Tell that to Justice Kennedy.

Photographer: Win McNamee/Getty Images

Some Supreme Doubts on Super-PACs

Francis Wilkinson writes editorials on politics and U.S. domestic policy for Bloomberg View. He was executive editor of the Week. He was previously a national affairs writer for Rolling Stone, a communications consultant and a political media strategist.
Read More.
a | A

Is Supreme Court Justice Anthony Kennedy having second thoughts about the campaign finance system he helped to create? The author of Citizens United v. FEC defended his handiwork before an audience of Harvard Law School students last week. But his confidence seemed shaken.

“In my own view, what happens with money in politics is not good,” he said.

It's hard to imagine what part of the system Kennedy believes is working. It takes a lot of money to organize political campaigns and communicate with tens of millions of voters. And the supply side of campaign finance has simply overwhelmed the enforcement side.

According to the Center for Responsive Politics, 1,221 super-PACS, which can raise unlimited sums, have organized for the 2016 election cycle. With the Iowa caucuses still three months away, total receipts so far have surpassed $300 million. Spending by so-called dark money groups, politically active nonprofits that aren't required to disclose their donors, exceeded $300 million in 2012, up from about $5 million in 2006. The trend line for 2016 isn't much in doubt.

Politics generally doesn't lack hypocrisy, but the campaign-finance system all but mandates it. In October, Bloomberg Politics published an interview with Mike Murphy, a longtime adviser to Jeb Bush who now runs a pro-Bush super-PAC that has raised more than $103 million for the 2016 campaign. The interview provided a window into Murphy's strategic thinking, making it clear that he sees no quick-strike potential for Bush in early primaries and is digging in for a long campaign that will require ample resources in March and beyond. Legally, Murphy is barred from sharing such thoughts with Bush's campaign. Yet it seems likely that one reason -- and quite possibly the only reason -- that Murphy submitted to a lengthy Q&A on shop talk was to do just that.

In recent days, the Bush campaign may have responded in kind. A campaign presentation somehow ended up in the possession of a reporter. It sketched the campaign's media buys in early states and gave an accounting of its field organizing structure. According to an Iowa politics blog, the document revealed "extremely troubling signs" for Bush's organization in Iowa. Perhaps a well-funded super-PAC might like to step into the breach? Does Murphy perchance read the political press?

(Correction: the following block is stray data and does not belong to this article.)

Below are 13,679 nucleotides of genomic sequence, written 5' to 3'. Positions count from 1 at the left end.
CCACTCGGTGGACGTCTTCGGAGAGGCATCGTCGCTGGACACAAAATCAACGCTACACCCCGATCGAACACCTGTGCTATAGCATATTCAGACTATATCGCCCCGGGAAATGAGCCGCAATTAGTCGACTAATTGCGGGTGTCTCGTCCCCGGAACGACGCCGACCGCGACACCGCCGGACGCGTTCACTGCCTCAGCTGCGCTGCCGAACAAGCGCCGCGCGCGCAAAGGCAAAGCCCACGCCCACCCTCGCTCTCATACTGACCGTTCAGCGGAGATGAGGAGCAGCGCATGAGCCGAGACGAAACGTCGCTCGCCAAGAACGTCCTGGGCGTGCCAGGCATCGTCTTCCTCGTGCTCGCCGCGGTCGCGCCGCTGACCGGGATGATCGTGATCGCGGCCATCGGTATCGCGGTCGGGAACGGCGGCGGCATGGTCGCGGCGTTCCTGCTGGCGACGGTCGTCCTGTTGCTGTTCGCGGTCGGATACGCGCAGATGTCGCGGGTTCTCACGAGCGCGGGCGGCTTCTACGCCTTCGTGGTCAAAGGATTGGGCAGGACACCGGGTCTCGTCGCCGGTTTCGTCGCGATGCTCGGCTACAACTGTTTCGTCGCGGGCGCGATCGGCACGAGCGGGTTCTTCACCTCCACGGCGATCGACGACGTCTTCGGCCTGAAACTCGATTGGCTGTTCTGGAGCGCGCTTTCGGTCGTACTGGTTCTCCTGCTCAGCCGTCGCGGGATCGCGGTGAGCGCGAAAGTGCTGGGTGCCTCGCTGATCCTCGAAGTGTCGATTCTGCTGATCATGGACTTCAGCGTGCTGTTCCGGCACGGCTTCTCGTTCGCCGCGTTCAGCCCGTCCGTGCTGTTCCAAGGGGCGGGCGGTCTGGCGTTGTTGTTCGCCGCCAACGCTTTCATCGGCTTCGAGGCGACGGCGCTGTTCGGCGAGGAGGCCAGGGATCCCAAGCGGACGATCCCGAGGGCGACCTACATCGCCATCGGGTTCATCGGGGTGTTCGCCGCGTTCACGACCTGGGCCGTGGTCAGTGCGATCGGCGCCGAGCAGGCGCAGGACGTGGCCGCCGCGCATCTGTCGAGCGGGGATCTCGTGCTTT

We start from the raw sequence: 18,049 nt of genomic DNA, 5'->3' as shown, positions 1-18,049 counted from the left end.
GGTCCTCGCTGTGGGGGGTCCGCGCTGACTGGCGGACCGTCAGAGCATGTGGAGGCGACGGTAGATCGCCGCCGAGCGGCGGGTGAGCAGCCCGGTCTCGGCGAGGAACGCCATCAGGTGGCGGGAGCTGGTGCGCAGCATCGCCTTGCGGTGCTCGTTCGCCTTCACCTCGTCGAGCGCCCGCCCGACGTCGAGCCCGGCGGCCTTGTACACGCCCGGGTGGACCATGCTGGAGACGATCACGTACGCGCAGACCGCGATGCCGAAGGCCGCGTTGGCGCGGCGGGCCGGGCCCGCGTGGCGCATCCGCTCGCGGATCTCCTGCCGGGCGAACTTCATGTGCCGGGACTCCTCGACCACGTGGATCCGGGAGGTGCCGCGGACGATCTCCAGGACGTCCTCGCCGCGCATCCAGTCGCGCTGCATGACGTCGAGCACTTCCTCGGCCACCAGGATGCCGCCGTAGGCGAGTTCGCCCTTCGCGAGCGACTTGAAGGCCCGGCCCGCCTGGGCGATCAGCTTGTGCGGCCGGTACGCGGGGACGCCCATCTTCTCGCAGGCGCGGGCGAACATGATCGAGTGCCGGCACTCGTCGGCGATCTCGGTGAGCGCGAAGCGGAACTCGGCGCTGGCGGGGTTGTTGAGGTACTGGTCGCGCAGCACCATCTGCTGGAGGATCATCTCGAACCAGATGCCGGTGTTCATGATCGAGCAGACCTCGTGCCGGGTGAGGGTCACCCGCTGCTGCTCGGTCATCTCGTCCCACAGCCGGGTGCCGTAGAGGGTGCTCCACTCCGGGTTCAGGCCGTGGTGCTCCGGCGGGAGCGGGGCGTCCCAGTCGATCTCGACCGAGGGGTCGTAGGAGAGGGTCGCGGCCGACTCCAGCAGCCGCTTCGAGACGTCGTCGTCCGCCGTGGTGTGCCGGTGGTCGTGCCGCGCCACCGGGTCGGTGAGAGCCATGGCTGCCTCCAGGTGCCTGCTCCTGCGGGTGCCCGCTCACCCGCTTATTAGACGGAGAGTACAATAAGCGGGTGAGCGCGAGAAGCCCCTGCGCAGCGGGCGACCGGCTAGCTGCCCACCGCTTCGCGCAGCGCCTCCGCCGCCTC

Maybe the Bush document really was an unintentional leak. Maybe Murphy just wanted to chat with a reporter. But across the political landscape, the prohibition on coordination between campaigns and independent groups doesn't prohibit so much as inconvenience. Carly Fiorina's campaign doesn't even arrange her campaign events; a super-PAC does. Before his candidacy was official, John Kasich filmed political ads for the super-PAC supporting him. Correct the Record is an independent group that exists for the sole purpose of electing Hillary Clinton to the presidency.

Are they flouting the law? Clearly. Breaking it? Who would rouse themselves to pass judgment? Congress has abandoned lawmaking on campaigns altogether as issues that used to have broad support -- such as full disclosure of contributions -- now break along hard partisan lines.

The Federal Election Commission, which makes Congress look bipartisan by comparison, no longer pretends to function. A hobbled Internal Revenue Service, which is responsible for investigating abuses of the tax code, some of which are designed to funnel money illegally into politics, has been cowed into submission by budget cuts and a conservative campaign to portray it as an arm of partisan aggression.

And the high court, in the person of the supreme swing voter, has looked upon its work and declared, well, "not good."

Speaking at Harvard, Justice Kennedy also expressed doubt about the efficacy of another pillar of campaign finance -- disclosure. In Citizens United, Kennedy pointed out how prompt disclosure of contributions would keep the system running clean. At Harvard, he seemed to repeat that claim before demurring, "that's not working the way it should."

As former FEC chairman Trevor Potter wrote at Bloomberg View in 2011, the disclosure regime Kennedy envisioned in Citizens United was largely imaginary. The reality, having been gutted by the FEC, was a shambles before the case was even heard.

Nevertheless, Kennedy's reasoning isn't hard to follow. A system that offers full disclosure enables citizens and the news media to track donations, and surmise influence. And by keeping independent groups that spend unregulated sums separate from campaigns, candidates might, at least in theory, maintain distance from large donors seeking commensurately large favors.

But five years after his Citizens United decision, that system is nowhere to be seen. So what do we do now, Justice Kennedy? 

This column does not necessarily reflect the opinion of the editorial board or Bloomberg LP and its owners.

To contact the author of this story:
Francis Wilkinson at fwilkinson1@bloomberg.net

To contact the editor responsible for this story:
Katy Roberts at kroberts29@bloomberg.net